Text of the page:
The application of carbon nanotubes ranges from heart rate monitoring shirts, smart bandages, and solar cells. Emerging uses have sprung up. Now American scientists have applied this magical material to helmets to bring powerful shock absorption effects.
The so-called carbon nanotubes are graphene rolled into tubes. Graphene is composed of carbon atoms connected together in a hexagonal honeycomb shape. It is the thinnest but also the hardest nanomaterial known in the world. The new lightweight “super-shock-absorbing” helmet sponge developed by the University of Wisconsin-Madison (UW) is composed of countless micron-scale hollow cylindrical structures, and the walls of the structure are rows of vertically arranged carbon nanotubes.
Generally, the shock-absorbing quality of the sponge depends on factors such as the inner diameter of the cylinder, the wall thickness, and the size of the gap between the cylinders. The team obtained the best result after 60 different combination configurations. The UW team pointed out that the energy absorption rate of the new sponge is 18 times higher than that of the current US military helmet sponge. Not only is it stronger, but as an added advantage of the material, it can maintain its quality even in extreme high and low temperatures.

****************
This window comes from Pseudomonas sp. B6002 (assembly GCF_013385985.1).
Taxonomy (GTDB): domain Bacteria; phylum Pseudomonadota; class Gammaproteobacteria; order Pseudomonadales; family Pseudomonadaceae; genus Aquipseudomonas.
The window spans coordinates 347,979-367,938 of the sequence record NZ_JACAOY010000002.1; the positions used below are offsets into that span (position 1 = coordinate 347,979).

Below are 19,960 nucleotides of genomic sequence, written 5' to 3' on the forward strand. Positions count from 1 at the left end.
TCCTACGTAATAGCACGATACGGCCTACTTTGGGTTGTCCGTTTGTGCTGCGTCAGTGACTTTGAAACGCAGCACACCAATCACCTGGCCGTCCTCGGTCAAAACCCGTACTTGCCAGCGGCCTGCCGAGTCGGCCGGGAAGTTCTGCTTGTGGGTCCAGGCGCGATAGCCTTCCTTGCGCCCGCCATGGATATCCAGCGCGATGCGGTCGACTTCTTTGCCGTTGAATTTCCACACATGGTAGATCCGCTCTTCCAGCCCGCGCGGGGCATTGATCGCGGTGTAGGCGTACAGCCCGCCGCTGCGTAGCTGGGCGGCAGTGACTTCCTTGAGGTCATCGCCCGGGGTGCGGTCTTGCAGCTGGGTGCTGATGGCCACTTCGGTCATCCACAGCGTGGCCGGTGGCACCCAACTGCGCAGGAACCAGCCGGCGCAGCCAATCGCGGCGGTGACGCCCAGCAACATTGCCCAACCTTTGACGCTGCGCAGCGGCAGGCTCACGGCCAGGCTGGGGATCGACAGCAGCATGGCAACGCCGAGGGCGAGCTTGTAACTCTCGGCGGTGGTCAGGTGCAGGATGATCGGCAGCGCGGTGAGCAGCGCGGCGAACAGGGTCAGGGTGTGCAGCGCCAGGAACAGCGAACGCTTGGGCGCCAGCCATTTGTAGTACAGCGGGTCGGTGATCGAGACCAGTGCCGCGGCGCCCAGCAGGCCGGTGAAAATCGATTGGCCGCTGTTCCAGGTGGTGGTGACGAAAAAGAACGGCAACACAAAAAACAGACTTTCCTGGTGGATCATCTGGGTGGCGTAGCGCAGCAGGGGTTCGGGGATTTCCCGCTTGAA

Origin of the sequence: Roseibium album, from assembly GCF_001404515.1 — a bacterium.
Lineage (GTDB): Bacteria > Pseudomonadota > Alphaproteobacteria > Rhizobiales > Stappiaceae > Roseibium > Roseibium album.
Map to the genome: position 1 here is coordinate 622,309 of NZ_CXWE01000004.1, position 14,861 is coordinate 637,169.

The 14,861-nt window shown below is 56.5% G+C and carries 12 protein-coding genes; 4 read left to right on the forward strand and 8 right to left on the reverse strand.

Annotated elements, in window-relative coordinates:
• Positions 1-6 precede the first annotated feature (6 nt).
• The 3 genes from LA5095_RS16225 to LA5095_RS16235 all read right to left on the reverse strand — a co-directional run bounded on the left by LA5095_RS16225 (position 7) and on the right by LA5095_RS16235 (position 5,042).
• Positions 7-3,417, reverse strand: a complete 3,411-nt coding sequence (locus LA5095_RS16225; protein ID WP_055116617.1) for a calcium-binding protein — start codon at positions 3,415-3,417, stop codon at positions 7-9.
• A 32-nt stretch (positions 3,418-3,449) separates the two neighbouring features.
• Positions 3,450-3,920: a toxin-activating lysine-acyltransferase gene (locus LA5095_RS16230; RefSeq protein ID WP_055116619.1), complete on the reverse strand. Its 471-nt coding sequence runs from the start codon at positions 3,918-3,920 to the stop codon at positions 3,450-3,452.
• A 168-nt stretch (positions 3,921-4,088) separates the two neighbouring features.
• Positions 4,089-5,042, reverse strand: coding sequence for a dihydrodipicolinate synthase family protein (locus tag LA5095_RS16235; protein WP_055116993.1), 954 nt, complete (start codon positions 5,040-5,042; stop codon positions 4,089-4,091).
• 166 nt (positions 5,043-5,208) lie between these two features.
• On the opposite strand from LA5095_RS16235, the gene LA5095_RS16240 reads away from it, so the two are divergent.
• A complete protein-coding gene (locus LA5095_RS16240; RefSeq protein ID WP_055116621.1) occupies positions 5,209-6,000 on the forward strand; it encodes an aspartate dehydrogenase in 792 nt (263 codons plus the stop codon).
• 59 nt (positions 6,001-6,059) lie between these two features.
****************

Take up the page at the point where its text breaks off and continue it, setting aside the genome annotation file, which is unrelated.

The UW team is also now working with helmet manufacturer Team Wendy to test a prototype helmet liner in real-world scenarios. Lead scientist Ramathasan Thevamaran said the new material has huge potential for energy absorption, reducing impact and thus reducing the likelihood of brain damage.
(First image source: UW)
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